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As my weekend came to an end, I relaxed in knowing that I’d completed and checked off everything on my to-do list. I felt content and ready for the new week to begin—or so I thought. I went to the gym early that Monday morning to squeeze in a quick workout before meeting with my first client. In the midst of my reverse crunches and tricep dips, there he was, the guy who in the course of one drunken night had changed my life forever: my rapist. Looking older and heavier, yet possessing the same unforgettable features, he stood only ten feet in front of me with his trainer, seemingly unaware of my presence. Memories began to flip through my mind like the black Rolodex that used to house all of my important contacts; memories of the weeks he had relentlessly pursued me, watching me, waiting for the right time.

“Does he have any idea of the immense pain he caused me?” I wondered. Did he know I’d quit my job shortly after what had happened, tormented for weeks on end, wanting to quit my life, too? Surely he was completely oblivious to how I’d blamed myself for being drunk and alone that night.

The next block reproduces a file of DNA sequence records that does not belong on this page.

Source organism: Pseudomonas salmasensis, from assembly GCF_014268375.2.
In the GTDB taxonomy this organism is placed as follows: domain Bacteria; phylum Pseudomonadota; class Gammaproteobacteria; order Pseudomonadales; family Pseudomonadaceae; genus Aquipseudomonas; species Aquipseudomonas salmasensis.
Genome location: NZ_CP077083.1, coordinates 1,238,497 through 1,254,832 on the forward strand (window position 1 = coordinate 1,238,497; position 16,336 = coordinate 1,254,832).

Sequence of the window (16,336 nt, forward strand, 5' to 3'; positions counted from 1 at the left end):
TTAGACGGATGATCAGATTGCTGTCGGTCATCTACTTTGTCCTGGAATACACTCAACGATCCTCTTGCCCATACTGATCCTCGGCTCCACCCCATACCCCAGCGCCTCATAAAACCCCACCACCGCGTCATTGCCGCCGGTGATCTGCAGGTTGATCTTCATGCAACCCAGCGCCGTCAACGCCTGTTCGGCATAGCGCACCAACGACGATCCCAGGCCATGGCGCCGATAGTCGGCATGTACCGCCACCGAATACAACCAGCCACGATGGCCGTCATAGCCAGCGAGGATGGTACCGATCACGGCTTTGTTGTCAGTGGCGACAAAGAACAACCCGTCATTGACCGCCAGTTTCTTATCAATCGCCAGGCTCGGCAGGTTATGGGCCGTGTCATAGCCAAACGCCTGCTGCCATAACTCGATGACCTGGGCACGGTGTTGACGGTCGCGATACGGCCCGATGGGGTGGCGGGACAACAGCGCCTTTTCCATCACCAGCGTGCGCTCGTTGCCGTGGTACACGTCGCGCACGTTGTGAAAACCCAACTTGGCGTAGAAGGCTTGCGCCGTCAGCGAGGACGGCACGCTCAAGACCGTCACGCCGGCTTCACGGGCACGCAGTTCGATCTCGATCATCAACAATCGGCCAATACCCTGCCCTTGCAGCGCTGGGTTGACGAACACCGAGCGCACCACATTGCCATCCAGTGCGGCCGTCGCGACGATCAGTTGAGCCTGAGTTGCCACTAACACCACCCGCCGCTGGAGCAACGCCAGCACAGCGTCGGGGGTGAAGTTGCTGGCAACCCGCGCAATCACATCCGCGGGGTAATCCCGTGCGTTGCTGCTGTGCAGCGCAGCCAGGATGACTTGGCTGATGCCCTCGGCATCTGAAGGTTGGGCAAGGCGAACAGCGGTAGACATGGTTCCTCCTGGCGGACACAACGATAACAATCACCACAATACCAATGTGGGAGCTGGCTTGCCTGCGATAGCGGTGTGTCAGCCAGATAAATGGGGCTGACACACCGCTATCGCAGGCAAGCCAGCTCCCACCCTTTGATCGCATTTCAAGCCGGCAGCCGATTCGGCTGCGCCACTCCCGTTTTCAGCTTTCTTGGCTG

As I sat there on the bench in the gym that Monday morning wanting to take full advantage of this special moment I had been given, I asked myself, “What do you feel, Shawn? Honestly?” I felt relieved; I felt thankful. I had seen my rapist around town several times over the years since that awful night. Each time I saw him, I felt angry. Never once did he acknowledge what he had done or take responsibility for his actions. He even denied it when I and others close to me confronted him. Even though I was easily able to recall the memories of that horrible event, there was no denying that seeing him this time was noticeably different. I didn’t experience the rapid breathing pattern or the sensation of wanting to run and hide from the shame as I had done before. No, things had changed. Most importantly, I had changed! My endless hours of prayer, deep emotional work, and therapy have established me in a much better place. I didn’t feel the anger any more. “Are you sure you’ve forgiven him?” I thought. Well aware that forgiveness is not a feeling but a choice, I made the decision once again to forgive, just in case there was any piece of me that had not. I inwardly asked God to help me let go of any remaining residue of pain and to have mercy on this one who had hurt me so deeply.

FORGIVENESS is the healing ointment to the aching wounds of disappointment; the key that unlocks the prison door of anger. FORGIVENESS is the medicine that cleanses the soul from the poisonous toxicity of bitterness and resentment. To choose FREEING FORGIVENESS is to choose LIFE.

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